Haslett not the problem with Redskins' D

October, 22, 2012
10/22/12
2:02
PM ET
I know this wasn't your game, Washington Redskins fans, but if you happened to see the third-to-last play of the Cowboys-Panthers game Sunday (maybe it came on your TV after the Giants-Redskins game ended, and you caught a glimpse), the Cowboys' defense showed you what's supposed to happen on a deep, desperate, downfield late-game throw. Cam Newton hauled off on second-and-10 from his own 46 and threw deep to Brandon LaFell down the right sideline. LaFell was double-covered, the way the Cowboys wanted him to be -- the cornerback trailing, the safety over the top creating a too-tight window. The pass fell incomplete. Two plays later, having held their lead, the Cowboys had won the game.

[+] EnlargeVictor Cruz
Elsa/Getty ImagesVictor Cruz got behind the Washington secondary for the game-winning touchdown on Sunday.
Now, I'm sure you feel like bringing up the Cowboys, of all teams, is just rubbing salt in the wound. But that happened to be the other game I watched in detail from Sunday, and it happens to be a perfect example of what the Redskins weren't able to do to seal their victory over the Giants. Up three points with less than a minute and a half to go, knowing Eli Manning needed to go 77 yards to win the game and would need to hit some big plays in order to do it, the Redskins called for double-coverage on Manning's top two wide receivers -- Victor Cruz and Hakeem Nicks. This was the correct defensive call by the coaching staff.

What the coaching staff did not do is actually go out and cover the receivers themselves. And unfortunately for them, neither did the defensive backs assigned to Cruz. Cornerback Josh Wilson let Cruz get behind him, which he never should have done at that spot on the field. And safety Madieu Williams, astoundingly, did the same. So when Manning's pass found Cruz, the only hope either Redskin had was to catch him. And there was no chance of that happening.

So to those calling for the firing of defensive coordinator Jim Haslett, I pose this question: Who do you propose as his replacement, and would that person somehow be able to make Madieu Williams a better NFL safety?

Of course he wouldn't.

The Redskins' secondary is a wreck. The two players they hoped would start for them at safety haven't played a single snap this season. Tanard Jackson got hit with a season-long drug suspension on cutdown day, and Brandon Meriweather has suffered through a series of injuries that have delayed his Redskins debut until some time in the future. That means their best safety is Williams, who's a really good guy and gets the defense but doesn't have the physical skills at this point in his career to actually play it. The rest of the safety crew is Reed Doughty, DeJon Gomes and Jordan Pugh. What this means is, when you call for double coverage at the end of a game like this and you're assigning a safety as part of that against one of the best receivers in the league, you're not working with top-level options.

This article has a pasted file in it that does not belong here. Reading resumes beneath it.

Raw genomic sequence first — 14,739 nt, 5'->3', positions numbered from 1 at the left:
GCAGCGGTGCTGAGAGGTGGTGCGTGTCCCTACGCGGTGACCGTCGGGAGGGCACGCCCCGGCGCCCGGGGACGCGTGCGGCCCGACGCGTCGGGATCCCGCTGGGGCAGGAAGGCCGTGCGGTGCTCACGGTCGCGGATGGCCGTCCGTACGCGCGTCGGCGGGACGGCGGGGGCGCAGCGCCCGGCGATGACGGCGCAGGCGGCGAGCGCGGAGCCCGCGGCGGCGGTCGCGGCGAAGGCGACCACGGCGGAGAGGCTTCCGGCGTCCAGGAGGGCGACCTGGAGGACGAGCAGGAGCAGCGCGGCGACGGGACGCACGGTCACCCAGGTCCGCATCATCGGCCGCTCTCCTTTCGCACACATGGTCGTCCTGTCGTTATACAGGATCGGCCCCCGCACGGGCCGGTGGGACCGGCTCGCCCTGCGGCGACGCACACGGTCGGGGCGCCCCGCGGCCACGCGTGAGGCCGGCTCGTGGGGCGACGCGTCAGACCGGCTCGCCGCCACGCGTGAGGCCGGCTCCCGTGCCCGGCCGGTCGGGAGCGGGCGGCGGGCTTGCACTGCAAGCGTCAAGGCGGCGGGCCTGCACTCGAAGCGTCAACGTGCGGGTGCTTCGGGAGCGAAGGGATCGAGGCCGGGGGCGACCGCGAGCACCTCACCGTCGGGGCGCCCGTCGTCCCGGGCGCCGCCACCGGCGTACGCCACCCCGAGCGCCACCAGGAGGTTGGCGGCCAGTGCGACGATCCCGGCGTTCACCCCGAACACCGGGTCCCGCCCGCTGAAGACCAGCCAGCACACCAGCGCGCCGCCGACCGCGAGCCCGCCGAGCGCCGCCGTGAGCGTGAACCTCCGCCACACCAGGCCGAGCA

At cornerback, Wilson is the Redskins' best player right now. And he's having a fine season for them. But he's not the kind of cornerback who's going to scare teams away from throwing to his side or targeting his man. So when he plays against the better passing attacks, he's probably going to give up a big play every now and then. It is what it is. If Wilson's your No. 2 cornerback, that's probably okay. If he's your No. 1, you have a personnel problem. DeAngelo Hall struggles so much in man coverage that they've been trying to hide him inside, even play him at safety every now and then. Cedric Griffin hasn't shown much. Richard Crawford and Jordan Bernstine are kids.

Now, this could be construed as an excuse for Haslett -- he's got nothing with which to work, so what's he supposed to do? But I think that's oversimplifying the argument, and I would actually take it further. I think that Haslett has actually been doing a remarkable job of coaching the Redskins' defense this year, and that he should be commended for what he's actually accomplished in spite of such extreme personnel deficiencies in the secondary.

Whatever success the Redskins' defense has had from week to week (and it has had some, including a three-interception game against Matt Ryan and the Falcons a couple of weeks ago) has been the result of extremely complex scheming and play calling by the coaching staff. Haslett has been mixing up pre-snap looks and post-snap coverages, moving linebackers into coverage, sacrificing pass rush in order to help on the back end where it's been called for. While they still give up far too many points, the Redskins have been able to make plays to keep themselves in the game against teams like Atlanta and Minnesota, and given what they have on the back end in terms of players, I think that's a testament to the job Haslett is doing calling their plays. It's why I think the return of Meriweather (whenever that happens) will help. Because while Meriweather's not great in coverage, he can help in blitz packages and play the run and do a number of things that will help the Redskins continue to scheme creatively, which they'll have to do every week in order to have a chance on defense.

I know this isn't a popular point of view, and I know it's easy to yell "fire the coach" when things aren't going well. But I submit that, when a defensive coordinator calls for double coverage on a wide receiver, he's expecting at least one of the men assigned to the play to keep himself between that receiver and the end zone. And if the six-year or nine-year veteran to whom that assignment was given can't even do that much, I'm not sure how changing defensive coordinators can fix a problem like that.

Dan Graziano

ESPN New York Giants reporter

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